• Don’t use pesticides
  • Make proper drainage near the site

Get A Nest Protector To Protect The Nest From Predators

A nest protector is a cage that you can keep over the turtle’s nesting site. However, keeping it alone will not suffice. Some mammals are strong enough to carry these cages. 

So, keep a heavy stone over the cage to hold them steady. 

Set Up A Brush Pile

Build a brush pile near the nest to provide hiding places for both turtles and eggs. This way, once the eggs hatch, they will also have a place to hide from birds of prey if you want to keep these turtles as outdoor pets.

Keep Your Other Pets Indoor

Dogs and cats are inquisitive pets. They can get the whiff of turtle eggs in your yard. So, they will dig up the yard and eat the turtle eggs. 

You need to keep them inside the house or put up a nest basket protector to avoid your pets digging these nests. 

Be Mindful While Mowing

You need to be careful while mowing your lawn. Mowing near the site will clear off the brush piles that hide the nest from predators. Only mow the areas that are far from the nest.

Do Not Use Pesticides

Using pesticides can disrupt the incubation of the turtles’ eggs and result in infertile eggs. They also kill off other insects and invertebrates, which are food sources for baby turtles. 

Once the baby turtles come out of these eggs, they will need protein from these insects. So, do not use pesticides when the turtle eggs are in the incubation period. 

Make Proper Drainage Near The Site

Do not let water seep into the nest directly. This can damage the eggs inside the nest. Also, turtle eggs can only incubate in warm and dry places, so mothers search for dry spots far from water sources. 

Relevant Readings!

How To Trim Turtle Nails? 3 Items You Will Require

What Happens If A Turtle Bites You? Can They Chop Off Your Fingers?

Do Alligators Eat Turtles? Watch The Video Evidence!

Frequently Asked Questions 

Credits: Bex Walton (CC License)

Why Do Turtles Make Multiple Holes In The Yard?

Turtles make multiple holes in search of suitable places to lay their eggs. They need a warm and dry place where their eggs can incubate under the right conditions. 

There’s another reason for it as well. Not every hole is filled with their eggs. These turtles are clever enough to create deception for predators by making empty nests.

Should You Re-Bury Turtle Eggs In Another Spot?

No, you shouldn’t rebury the eggs in another spot. Turtles choose their nest site carefully. They know the precise depth, moisture level, temperature, and other prerequisites for eggs to hatch. So, if you reposition them in different places, they will not hatch.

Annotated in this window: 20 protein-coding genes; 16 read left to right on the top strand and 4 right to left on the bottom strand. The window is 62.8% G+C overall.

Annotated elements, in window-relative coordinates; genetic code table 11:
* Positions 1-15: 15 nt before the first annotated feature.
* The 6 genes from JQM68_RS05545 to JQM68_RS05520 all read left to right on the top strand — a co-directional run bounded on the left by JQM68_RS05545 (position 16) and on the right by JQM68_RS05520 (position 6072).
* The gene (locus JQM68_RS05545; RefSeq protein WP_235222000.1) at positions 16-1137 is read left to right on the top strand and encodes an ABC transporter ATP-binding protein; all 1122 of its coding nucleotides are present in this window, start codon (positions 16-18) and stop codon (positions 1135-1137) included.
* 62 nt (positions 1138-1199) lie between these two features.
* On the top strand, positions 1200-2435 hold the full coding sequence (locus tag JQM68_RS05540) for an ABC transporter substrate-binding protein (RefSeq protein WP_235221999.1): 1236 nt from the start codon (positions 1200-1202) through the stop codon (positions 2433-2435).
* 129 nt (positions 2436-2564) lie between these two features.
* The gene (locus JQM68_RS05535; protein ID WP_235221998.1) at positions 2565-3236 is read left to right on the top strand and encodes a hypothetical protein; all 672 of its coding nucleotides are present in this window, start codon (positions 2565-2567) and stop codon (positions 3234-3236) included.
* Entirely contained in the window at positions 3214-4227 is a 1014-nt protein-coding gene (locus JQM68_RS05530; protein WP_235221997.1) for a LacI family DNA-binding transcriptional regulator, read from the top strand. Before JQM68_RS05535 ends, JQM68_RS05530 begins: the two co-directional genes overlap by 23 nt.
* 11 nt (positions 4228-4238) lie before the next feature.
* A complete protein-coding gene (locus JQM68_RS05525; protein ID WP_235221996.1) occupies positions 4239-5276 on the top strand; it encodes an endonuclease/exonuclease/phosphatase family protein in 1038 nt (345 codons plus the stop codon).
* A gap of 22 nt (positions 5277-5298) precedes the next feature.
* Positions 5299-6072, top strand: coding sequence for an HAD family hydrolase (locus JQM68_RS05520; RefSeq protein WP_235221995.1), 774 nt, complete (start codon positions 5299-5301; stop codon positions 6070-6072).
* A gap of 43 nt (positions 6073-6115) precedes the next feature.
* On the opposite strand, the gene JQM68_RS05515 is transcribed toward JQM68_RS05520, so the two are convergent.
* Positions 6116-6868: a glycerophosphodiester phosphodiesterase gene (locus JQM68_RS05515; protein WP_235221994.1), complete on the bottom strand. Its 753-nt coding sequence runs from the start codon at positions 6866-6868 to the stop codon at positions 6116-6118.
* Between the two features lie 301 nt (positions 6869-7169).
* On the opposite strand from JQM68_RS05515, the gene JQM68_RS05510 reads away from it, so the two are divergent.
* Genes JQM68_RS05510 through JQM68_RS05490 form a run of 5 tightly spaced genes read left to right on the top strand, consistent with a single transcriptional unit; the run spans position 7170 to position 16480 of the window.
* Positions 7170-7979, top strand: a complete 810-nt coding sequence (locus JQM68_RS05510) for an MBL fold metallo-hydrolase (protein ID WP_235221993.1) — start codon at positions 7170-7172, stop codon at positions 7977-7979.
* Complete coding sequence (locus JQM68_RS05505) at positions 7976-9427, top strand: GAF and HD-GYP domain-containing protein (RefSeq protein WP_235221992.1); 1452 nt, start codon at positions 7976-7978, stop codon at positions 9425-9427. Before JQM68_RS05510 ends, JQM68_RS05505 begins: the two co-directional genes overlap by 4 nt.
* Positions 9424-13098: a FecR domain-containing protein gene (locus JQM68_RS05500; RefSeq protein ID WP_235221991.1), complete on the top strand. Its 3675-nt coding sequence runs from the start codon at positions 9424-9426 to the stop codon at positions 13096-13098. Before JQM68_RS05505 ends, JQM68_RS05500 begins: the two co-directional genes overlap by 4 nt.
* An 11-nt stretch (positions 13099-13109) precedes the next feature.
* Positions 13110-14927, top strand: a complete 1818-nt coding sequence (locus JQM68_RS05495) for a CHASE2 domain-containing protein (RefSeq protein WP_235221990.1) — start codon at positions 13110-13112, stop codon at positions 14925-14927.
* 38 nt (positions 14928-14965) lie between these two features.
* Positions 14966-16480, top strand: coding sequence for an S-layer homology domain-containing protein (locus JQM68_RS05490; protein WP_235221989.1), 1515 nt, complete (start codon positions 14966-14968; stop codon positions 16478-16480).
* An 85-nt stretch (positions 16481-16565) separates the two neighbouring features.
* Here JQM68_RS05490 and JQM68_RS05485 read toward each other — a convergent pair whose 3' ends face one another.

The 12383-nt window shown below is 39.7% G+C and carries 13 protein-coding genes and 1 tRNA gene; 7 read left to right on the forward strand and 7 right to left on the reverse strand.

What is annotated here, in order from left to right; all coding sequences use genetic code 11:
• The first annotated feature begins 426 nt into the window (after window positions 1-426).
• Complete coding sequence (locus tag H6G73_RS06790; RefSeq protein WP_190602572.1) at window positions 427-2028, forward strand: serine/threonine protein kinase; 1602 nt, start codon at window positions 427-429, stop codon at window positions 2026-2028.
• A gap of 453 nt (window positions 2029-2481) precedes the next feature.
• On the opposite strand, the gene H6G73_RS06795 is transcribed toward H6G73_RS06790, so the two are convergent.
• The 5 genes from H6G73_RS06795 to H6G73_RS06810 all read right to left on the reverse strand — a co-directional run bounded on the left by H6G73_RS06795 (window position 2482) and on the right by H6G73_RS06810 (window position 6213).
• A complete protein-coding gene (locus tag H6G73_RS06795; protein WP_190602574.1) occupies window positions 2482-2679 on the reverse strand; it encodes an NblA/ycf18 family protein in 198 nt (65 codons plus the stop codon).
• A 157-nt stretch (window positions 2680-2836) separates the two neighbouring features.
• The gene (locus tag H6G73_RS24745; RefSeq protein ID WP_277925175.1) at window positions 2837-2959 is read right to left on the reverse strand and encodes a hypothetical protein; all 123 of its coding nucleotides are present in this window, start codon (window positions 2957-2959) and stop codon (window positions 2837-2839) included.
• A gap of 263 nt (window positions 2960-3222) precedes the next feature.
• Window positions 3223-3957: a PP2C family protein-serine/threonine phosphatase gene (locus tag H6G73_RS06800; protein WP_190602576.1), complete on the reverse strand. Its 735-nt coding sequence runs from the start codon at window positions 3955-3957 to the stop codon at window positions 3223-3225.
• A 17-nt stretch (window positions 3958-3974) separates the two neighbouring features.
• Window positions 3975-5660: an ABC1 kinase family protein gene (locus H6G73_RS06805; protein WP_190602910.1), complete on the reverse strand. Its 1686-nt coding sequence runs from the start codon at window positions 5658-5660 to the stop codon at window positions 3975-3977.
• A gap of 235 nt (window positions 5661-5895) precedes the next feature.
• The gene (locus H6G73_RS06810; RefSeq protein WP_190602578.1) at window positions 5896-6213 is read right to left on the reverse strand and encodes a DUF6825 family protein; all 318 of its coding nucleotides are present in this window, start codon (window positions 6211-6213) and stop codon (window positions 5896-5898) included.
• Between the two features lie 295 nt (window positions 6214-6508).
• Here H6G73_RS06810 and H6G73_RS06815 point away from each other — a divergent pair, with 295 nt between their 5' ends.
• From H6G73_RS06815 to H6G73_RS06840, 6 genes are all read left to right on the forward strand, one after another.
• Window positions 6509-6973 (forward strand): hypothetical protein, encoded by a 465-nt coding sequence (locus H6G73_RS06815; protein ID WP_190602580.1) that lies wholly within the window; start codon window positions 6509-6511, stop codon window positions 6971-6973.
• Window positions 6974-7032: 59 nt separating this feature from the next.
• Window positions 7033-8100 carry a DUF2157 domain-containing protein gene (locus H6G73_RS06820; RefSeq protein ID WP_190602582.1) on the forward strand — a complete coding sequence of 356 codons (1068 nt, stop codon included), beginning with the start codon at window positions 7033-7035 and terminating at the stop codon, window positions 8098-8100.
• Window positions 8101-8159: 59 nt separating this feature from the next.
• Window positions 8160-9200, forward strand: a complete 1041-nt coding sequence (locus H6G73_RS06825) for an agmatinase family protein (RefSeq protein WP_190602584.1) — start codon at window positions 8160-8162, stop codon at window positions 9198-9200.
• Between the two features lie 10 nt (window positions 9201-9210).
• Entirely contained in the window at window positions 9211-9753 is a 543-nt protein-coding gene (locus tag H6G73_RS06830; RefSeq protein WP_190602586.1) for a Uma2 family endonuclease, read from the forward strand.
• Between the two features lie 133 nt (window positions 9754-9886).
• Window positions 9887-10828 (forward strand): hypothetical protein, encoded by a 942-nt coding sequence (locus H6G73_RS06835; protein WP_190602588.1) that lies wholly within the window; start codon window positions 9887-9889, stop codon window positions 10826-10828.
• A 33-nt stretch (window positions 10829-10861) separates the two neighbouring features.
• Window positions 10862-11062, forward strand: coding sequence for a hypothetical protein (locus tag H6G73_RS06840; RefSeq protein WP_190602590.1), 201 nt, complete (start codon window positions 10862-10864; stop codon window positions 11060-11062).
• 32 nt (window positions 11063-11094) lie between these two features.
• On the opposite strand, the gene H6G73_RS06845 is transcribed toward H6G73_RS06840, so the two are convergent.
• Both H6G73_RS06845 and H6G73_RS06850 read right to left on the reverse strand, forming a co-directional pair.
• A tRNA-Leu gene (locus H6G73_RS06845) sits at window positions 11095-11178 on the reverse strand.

Should You Remove Turtle Eggs From Your Yard?

You need not remove these turtle eggs, as they will eventually hatch after three months or mostly turn out to be infertile. But if your conscience tells you to remove them, call animal control and have them do it.

What To Do If The Turtle Doesn’t Leave After Laying Eggs?

Typically, most turtles wouldn’t hurt a fly. However, snapping turtles can get aggressive and try to bite you if you approach to handle them. So, call animal control and have the turtle taken. These professionals will use turtle traps to catch these overstaying guests.

Final Words On What To Do If A Turtle Lays Eggs In Your Yard

Every year, turtles travel far and wide in search of dry places to lay their eggs. Unfortunately, only a handful of these eggs survive and make it to adulthood out of hundreds of eggs.

If you have a turtle laying its eggs in your yard, you have two options – first, you can provide some shelter and let them take their natural course, or second, you can call animal control and have them taken.

Relevant Readings!

Can Snapping Turtles Swim? Faster Than Michael Phelps?

Do Turtles Eat Ants? Or Is It The Other Way Around?

What Eats Turtles In A Pond? (With Video) Remember These 9 Predators!

rohit gurung author at urbanfishkeeping

About Rohit Gurung

My never-ending love and fascination with Aquascaping started when I received a red-eared turtle for my 10th birthday.

Apart from researching and writing, I spend hours gazing at my 3 turtles. And yeah, I bask alongside them too.